The Blizzard of 2003

It was 2003 and we needed the moisture, so I was glad to learn that snow was in the weather forecast. Our part of the state got most of its precipitation in March and April, so I was optimistic. I should have been more precise about what I wished for. My wife had flown to Los Angles a couple of days before for business, and I looked forward to hiking or snowshoeing with our three dogs and relaxing.

Our Colorado Rocky Mountain Blizzard Story

On March 17th snow began falling in Colorado’s Rocky Mountains. At 7,000 feet in the foothills, our house was predicted to receive eight to ten inches. The snow might be all we’d get that winter, so I was looking forward to it. I took our three dogs for a walk and watched them chasing each other through the evergreens.

After lunch, I noticed that the snow was coming down harder. Maybe I’d clear the driveway with the snow thrower to be on the safe side. The weather forecast remained the same. The walk-behind snow thrower made short work of our circular drive. One more pass just before dusk ought to take care of the rest. After lunch, I shoveled the walkway and noticed that the morning path I’d made in the drive was filling as snow kept falling.

Chores occupied the rest of the afternoon. I brought in some firewood that I’d cut and split the year before and started dinner. An hour before sunset I cleared the drive with our little snow thrower, shoveled the walkway for the dogs, had dinner, and turned in early. My wife called on the land line, and we talked briefly. She complained about the traffic and difficulty parking. She didn’t love L.A., but work was work. I couldn’t relate but said little regarding her talk about traffic, because she was experiencing beautiful, sunny weather. Tomorrow I’d drive down to Denver and buy a few supplies. But God had other plans.

March 18- Lots More Snow

The morning of March 18th saw more falling snow, lots more. It must have fallen all night, completely erasing yesterday’s efforts at snow management. Looking out the window after first light, I noticed that visibility had dropped. Shoveling the walkway, I felt the temperature dropping. Clearing a hasty path for our big dogs, I returned indoors to eat a huge breakfast. The 19 inches of snow blanketing our tiny town made it eerily quiet.

The snow thrower started hard but warmed enough to clear the drive and let me scurry inside before the wind sucked more heat out of me. The snow thrower was struggling to keep up with the snowfall. I’d have to repeat my efforts later. The afternoon brought higher winds and more snow—so much for the weather pundits. I let the dogs out. They pushed through the deep snow, did their business, and ran back to the door. This wasn’t like them; usually they loved chasing each other and playing in snow.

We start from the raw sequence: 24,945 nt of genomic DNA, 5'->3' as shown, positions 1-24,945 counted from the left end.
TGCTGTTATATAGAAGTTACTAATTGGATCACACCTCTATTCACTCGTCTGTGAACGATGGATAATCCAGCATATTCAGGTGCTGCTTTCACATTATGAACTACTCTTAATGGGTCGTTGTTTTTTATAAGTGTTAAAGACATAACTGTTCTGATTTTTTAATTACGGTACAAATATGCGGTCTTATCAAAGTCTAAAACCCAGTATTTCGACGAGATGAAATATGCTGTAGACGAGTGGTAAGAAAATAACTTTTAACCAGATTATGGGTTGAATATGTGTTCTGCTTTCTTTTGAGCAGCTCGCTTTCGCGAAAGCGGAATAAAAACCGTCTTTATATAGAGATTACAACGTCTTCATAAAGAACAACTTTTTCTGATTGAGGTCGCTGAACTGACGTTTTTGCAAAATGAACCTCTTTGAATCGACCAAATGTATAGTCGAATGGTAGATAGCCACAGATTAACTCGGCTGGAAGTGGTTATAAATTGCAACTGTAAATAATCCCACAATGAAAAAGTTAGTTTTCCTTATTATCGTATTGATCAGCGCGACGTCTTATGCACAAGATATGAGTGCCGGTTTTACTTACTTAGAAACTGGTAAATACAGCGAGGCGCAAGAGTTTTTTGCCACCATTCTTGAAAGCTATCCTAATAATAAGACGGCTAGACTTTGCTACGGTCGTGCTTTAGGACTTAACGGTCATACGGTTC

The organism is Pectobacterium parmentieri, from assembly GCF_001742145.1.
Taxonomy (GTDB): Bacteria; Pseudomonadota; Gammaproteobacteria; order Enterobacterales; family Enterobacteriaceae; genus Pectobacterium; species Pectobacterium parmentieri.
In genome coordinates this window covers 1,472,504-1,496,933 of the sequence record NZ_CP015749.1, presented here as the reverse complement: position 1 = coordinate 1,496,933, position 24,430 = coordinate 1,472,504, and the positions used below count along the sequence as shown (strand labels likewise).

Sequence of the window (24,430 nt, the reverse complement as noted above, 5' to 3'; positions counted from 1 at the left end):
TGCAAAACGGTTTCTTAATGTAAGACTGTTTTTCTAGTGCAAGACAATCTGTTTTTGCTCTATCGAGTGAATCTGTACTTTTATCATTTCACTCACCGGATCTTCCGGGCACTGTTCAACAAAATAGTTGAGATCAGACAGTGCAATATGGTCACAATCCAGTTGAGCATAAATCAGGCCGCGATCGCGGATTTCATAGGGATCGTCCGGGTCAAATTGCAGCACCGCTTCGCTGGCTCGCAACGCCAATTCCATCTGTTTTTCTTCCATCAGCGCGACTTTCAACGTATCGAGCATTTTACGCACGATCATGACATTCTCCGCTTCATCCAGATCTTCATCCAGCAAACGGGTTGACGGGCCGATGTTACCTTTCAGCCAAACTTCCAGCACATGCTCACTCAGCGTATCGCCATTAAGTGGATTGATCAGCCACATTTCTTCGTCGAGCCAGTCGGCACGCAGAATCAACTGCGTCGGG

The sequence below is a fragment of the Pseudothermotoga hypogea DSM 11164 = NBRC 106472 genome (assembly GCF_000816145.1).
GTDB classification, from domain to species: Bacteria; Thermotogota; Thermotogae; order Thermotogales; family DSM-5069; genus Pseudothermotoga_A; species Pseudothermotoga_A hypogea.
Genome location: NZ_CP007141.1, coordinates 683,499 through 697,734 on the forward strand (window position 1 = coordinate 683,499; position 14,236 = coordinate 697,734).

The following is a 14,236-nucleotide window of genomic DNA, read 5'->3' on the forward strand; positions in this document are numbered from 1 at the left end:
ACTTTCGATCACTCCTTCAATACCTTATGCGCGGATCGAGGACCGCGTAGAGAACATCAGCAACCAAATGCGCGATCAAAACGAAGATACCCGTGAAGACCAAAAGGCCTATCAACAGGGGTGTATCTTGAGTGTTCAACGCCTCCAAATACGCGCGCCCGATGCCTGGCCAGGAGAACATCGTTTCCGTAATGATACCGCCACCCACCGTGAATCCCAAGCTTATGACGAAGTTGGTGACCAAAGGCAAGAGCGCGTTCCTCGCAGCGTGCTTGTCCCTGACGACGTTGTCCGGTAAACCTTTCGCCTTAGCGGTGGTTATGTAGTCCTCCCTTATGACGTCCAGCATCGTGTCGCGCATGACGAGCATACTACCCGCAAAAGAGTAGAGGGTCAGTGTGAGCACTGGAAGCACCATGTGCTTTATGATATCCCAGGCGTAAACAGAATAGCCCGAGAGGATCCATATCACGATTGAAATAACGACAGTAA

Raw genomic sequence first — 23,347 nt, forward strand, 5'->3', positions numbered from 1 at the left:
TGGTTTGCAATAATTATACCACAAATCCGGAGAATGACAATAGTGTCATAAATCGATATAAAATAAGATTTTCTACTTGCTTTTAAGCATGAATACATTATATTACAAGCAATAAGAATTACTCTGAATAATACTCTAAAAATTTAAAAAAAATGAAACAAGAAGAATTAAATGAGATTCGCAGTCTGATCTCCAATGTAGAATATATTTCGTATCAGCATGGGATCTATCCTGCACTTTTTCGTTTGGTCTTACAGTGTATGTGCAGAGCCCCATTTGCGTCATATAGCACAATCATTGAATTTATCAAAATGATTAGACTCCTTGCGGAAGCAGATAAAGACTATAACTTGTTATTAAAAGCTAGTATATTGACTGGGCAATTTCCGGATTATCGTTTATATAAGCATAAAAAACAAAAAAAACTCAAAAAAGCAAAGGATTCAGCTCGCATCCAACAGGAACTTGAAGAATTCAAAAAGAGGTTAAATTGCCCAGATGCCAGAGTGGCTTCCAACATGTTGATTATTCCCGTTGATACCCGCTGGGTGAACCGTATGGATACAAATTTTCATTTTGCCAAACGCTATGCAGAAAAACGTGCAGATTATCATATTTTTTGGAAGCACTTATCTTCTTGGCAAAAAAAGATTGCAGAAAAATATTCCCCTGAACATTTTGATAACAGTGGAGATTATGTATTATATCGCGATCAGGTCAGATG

Stomping snow off my boots, I returned inside and thanked God for central heating. The weather report predicted the foothills would receive 24 inches of snow. Huh, we must have that much now. Driving the truck was no longer an option. I put my snowshoes near the front door. The combination of sub-zero temperatures and hard shoveling had tired me to the point that I fell asleep. Waking up, I looked out the window and was surprised to see no sign of my day’s work. All was white. Dispirited, I didn’t bother working more to clear the drive but quickly shoveled the walkway for the dogs.

March 19- Dark and Silent

March 19th dawned dark. Struggling awake, I noticed it wasn’t just quiet; it was silent. Getting up I noticed the house was cool. Turning on the coffee maker did nothing, so I flicked a light switch. There was nothing. A power failure was no way to start the day. I donned a sweater, loaded kindling and cord wood into both wood stoves, and lighted them. The thermostat said the inside temperature was 57 degrees. But the big, black stoves were throwing off substantial heat. The dogs didn’t seem to notice the inside temperature.

Opening the door revealed three feet of snow and wind blowing it sideways. The day was spent moving more firewood indoors and eating enough food to make up for the calories consumed. Our deep pantry was a Godsend. My wife called telling me that she’d seen the news that Denver International Airport was closed due to the weather. She wanted to know what was going on in the foothills. I explained that it was a beautiful winter wonderland, a Christmas card, and that she’d understand when DIA reopened. She’d parked her car at the airport, so at least she’d be able to drive to our local post office. According to the news, the major road had been cleared of snow.